I used to think that history before 1900 was written by men. But to quote from this piece: “It is common for women’s autobiographies from before the 20th century to be published even centuries later by an editor whose purpose and agenda is different from the woman author’s.” The letters and memoirs are there, if we can only find them, and will give us a broader perspective on the way people lived, and the beliefs and cultures of the day. I have found when researching historical fiction that it is often the memoirs and letters of women – Elisabeth d’Orleans, Madame de Stael, Fanny Burney, Jane Carlyle – which are the richest source.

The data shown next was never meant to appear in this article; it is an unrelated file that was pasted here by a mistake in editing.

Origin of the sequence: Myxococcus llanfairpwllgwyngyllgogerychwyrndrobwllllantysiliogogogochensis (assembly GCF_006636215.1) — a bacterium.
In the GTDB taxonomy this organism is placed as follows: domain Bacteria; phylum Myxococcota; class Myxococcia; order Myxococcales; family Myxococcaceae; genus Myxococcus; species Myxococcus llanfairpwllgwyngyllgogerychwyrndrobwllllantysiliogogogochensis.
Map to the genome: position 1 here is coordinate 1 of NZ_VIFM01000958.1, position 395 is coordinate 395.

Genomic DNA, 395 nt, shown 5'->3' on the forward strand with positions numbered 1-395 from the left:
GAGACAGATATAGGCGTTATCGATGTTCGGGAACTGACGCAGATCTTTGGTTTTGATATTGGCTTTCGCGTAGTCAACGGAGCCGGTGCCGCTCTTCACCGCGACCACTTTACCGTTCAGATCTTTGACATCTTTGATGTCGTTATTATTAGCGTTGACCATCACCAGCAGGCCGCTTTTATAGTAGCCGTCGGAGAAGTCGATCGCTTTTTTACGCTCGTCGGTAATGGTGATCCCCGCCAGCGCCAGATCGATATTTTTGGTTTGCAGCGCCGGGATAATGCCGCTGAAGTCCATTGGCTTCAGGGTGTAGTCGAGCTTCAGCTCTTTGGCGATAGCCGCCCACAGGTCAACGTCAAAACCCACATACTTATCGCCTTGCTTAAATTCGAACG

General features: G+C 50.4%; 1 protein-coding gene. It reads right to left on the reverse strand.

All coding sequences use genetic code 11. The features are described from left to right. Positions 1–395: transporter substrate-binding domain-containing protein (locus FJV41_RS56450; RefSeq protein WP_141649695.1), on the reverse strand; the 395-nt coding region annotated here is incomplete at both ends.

Reveries Under the Sign of Austen, Two

The American Lady improved as went on — but still the same faults in part recurred, 11 Jan 1809 … I made my mother an excuse & came away; leaving just as many for their round table, as there were at Mrs Grants, 19 Jan 1813 … I have disposed of Mrs Grant for the 2nd fortnight to Mrs Digweed; — it can make no difference to her, which of the 26 fortnights in the Year, the 3 volume lay in her House, 9 February 1813 (Jane Austen)


The cover and one of the sketches of the 18th century Scots woman artist, Lady Anne Barnard (1750-1825)

Dear friends and readers,

A couple of months ago now I reported that I had submitted a panel proposal for papers on Forging Connections Among Women for the November 2016 EC/ASECS conference at West Chester. The due date for paper proposals is fast approaching…

View original post 1,574 more words